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A standard short story is a fictional work that is usually less than 7500 words. It includes one plot, one or two characters, a central theme and one setting. The best short stories present an unusual perspective and are rich in figurative language. A short story follows a narrative arc. The four parts of this are detailed.
Writing a novel set against an actual historical backdrop might seem easy at first blush. I refer to the simple fact that, unlike the science fiction or fantasy genres (in which one is almost obliged to construct a Tolkienesque landscape with a myriad of cultures, languages, and species), history, by contrast, provides us with ready-built cultures, cartographies and casts of characters. Presto! Instant context. But historical fiction comes with its own conundrums and pitfalls for the unwary writer.
The fear of failure for many writers is so strong, it can cause the very best of us to quit mid-draft, procrastinate writing for weeks, or make the act of writing a misery.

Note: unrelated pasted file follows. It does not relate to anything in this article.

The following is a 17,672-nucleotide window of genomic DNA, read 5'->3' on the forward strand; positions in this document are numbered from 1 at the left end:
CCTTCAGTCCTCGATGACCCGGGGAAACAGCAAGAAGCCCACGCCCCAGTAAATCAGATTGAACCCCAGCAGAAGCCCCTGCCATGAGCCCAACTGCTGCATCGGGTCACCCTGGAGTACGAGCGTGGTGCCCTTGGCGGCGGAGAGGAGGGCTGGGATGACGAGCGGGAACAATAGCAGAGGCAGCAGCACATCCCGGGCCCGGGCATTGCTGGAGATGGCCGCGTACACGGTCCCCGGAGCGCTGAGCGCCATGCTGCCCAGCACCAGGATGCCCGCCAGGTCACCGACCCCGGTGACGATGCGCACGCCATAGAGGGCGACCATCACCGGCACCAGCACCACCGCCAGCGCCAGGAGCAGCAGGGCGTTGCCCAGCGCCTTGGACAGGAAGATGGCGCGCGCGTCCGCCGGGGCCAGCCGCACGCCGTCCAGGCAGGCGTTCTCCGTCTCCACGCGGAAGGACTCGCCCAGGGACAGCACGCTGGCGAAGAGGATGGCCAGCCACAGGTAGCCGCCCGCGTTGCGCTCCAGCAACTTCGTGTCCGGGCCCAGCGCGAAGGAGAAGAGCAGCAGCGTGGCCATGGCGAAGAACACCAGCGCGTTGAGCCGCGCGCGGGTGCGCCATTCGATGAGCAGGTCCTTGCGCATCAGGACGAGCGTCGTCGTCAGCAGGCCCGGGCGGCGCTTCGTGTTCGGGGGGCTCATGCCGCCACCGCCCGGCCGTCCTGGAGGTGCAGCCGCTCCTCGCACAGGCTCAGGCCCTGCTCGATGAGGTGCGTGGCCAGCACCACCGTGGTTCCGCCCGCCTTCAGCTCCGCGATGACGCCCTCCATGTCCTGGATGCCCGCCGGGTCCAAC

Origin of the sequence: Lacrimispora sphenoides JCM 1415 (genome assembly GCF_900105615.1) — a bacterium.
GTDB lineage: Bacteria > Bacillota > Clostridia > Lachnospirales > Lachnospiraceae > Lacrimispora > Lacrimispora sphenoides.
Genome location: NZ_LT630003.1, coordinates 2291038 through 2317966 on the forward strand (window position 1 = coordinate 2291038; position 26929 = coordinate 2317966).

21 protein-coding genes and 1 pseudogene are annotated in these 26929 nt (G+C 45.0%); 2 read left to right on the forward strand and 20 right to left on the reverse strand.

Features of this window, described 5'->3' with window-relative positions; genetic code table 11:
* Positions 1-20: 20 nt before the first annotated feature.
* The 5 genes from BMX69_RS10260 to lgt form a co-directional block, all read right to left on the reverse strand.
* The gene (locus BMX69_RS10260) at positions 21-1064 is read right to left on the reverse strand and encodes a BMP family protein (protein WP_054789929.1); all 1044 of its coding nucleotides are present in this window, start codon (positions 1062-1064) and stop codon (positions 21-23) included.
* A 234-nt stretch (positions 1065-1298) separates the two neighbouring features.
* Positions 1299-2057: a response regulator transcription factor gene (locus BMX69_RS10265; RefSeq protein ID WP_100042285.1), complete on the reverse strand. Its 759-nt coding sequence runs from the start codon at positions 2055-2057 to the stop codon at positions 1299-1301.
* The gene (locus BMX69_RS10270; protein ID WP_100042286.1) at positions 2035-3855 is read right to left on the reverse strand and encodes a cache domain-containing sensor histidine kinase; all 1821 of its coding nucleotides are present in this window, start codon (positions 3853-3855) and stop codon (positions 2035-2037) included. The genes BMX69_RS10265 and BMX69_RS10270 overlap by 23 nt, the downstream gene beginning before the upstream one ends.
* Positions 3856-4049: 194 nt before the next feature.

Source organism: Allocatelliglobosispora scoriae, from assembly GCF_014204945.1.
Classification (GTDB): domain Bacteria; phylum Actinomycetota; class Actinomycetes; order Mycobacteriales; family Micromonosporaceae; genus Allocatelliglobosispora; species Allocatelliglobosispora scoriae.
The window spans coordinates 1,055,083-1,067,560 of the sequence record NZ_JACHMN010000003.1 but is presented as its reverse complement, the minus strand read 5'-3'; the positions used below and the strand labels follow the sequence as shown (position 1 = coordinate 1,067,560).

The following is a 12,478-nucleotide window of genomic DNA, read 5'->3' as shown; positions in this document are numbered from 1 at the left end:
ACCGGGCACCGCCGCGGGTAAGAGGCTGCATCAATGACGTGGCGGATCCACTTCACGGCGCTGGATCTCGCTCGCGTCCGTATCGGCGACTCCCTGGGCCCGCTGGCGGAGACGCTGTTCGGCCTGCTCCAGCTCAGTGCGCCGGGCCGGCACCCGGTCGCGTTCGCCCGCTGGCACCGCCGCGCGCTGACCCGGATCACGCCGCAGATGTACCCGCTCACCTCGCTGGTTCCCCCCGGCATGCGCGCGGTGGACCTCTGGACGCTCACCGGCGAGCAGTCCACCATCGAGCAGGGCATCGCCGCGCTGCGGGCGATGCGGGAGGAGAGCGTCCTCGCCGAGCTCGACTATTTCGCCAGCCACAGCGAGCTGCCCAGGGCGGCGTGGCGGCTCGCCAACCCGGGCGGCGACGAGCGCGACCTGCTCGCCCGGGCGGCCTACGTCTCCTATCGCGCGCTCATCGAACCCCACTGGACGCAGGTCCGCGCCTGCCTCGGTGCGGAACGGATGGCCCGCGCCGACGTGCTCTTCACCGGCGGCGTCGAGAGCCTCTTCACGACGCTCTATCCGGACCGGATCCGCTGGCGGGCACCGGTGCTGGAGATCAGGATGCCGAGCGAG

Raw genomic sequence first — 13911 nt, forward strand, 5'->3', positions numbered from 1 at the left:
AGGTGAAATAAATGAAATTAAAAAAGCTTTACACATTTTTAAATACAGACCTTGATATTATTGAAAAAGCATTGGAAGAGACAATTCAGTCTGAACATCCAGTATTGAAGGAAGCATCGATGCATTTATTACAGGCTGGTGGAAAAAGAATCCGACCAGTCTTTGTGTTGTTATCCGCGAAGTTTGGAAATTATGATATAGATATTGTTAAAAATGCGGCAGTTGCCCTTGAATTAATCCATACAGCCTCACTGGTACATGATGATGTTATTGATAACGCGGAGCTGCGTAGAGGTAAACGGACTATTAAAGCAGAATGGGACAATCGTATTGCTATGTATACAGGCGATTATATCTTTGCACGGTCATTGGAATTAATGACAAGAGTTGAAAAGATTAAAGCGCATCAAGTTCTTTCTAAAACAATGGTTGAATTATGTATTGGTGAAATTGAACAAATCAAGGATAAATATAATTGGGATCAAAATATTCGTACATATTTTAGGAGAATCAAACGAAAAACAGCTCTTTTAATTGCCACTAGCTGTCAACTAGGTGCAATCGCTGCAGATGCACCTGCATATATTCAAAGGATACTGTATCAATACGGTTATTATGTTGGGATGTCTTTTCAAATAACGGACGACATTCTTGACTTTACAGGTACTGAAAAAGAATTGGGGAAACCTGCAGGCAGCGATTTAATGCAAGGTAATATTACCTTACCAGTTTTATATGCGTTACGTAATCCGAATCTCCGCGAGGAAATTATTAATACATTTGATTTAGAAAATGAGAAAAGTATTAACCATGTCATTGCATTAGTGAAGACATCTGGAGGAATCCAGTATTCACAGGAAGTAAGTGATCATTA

But, there are simple techniques that can trick the brain into making writing easier and help anyone conquer the fear of failure.
As you may know children around the age of 7-13 don't enjoy reading. Many people would say to them you just haven't found the right book yet. But what if the right book isn't there? Writing books for children can be difficult for the simple reason your not a child.But we can all try to look through the eyes of a child.
There is nothing more exciting for an author than to see their work in print.
Like many writers just starting out, my desire for that moment outweighed my plan to make a living wage as a writer - being published as the goal rather than being paid.
How many of us on Critique Circle see our writing as “job,” “hobby,” “art,” “meditation,” or….? And what do we want it to become?
The Kindle store offers more than seven million individual titles. About a third have not sold a single copy. That’s right, more than two million books remain unread. Why? I’d speculate that a significant proportion were published by authors who believed they’d done all the hard work. They thought they could sit back and watch their creation find a readership all by itself. Whether you’re traditionally or self-published writing ‘THE END’ on your manuscript is only the beginning.